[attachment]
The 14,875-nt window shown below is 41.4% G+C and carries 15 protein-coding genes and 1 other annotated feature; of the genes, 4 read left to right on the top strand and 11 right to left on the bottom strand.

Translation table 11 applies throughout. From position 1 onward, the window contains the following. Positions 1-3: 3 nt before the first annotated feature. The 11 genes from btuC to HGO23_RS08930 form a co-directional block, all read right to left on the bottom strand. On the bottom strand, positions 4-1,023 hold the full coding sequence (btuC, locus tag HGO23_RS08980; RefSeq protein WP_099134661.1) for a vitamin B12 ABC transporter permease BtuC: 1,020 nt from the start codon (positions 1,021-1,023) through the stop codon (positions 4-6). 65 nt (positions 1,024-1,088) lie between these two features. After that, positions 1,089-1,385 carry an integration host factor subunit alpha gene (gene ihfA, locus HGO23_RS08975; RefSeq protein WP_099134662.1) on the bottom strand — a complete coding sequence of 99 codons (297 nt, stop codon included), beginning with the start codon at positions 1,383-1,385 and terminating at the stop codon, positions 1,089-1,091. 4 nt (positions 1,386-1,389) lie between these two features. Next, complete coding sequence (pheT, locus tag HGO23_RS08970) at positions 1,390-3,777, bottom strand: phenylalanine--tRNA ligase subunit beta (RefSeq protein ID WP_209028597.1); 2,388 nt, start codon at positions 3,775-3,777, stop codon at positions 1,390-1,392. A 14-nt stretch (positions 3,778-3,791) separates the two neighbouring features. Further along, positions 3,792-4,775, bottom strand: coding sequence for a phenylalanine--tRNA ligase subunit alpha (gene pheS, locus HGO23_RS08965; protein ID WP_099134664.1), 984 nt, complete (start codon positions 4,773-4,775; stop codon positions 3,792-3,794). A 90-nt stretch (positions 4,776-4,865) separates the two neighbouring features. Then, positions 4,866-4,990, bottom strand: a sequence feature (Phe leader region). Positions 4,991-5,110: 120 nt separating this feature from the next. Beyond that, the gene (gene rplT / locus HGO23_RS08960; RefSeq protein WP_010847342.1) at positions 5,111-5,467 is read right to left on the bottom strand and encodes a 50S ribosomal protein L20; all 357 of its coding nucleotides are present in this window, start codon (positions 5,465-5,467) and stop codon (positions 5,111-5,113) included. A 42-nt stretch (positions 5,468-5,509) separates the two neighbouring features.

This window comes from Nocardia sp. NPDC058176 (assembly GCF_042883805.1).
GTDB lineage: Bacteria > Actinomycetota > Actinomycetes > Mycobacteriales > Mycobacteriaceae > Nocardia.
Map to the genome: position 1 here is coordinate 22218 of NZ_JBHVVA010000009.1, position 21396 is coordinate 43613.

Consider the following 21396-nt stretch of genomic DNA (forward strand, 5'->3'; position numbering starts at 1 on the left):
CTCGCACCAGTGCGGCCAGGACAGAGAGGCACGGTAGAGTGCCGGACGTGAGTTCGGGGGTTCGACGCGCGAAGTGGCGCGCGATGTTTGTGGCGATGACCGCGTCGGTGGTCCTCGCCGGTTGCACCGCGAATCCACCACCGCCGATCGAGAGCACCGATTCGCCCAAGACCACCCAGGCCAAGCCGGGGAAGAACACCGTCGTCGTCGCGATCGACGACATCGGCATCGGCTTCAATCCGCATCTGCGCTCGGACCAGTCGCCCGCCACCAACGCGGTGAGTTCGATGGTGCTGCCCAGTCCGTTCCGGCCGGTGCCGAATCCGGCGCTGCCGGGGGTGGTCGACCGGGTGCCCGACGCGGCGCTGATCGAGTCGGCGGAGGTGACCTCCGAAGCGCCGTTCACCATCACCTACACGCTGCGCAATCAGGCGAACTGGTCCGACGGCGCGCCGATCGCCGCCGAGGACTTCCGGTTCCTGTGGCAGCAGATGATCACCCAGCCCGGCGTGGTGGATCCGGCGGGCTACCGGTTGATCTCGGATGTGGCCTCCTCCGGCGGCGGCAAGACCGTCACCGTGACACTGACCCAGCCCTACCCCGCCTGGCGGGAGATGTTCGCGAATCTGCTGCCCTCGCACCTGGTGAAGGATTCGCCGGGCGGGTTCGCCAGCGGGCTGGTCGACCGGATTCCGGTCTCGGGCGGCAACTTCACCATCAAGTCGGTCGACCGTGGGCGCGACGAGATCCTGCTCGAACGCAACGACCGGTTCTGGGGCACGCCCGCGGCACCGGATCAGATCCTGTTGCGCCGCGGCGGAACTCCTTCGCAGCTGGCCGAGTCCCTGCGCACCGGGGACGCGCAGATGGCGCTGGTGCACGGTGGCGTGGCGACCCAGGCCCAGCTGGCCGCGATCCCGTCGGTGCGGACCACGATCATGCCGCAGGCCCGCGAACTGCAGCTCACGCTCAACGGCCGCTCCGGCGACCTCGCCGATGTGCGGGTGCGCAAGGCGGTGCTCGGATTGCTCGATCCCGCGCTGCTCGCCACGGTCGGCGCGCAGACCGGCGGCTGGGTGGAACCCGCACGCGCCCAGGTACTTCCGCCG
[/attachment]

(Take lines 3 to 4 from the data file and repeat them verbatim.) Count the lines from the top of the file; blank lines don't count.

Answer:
This window comes from Nocardia sp. NPDC058176 (assembly GCF_042883805.1).
GTDB lineage: Bacteria > Actinomycetota > Actinomycetes > Mycobacteriales > Mycobacteriaceae > Nocardia.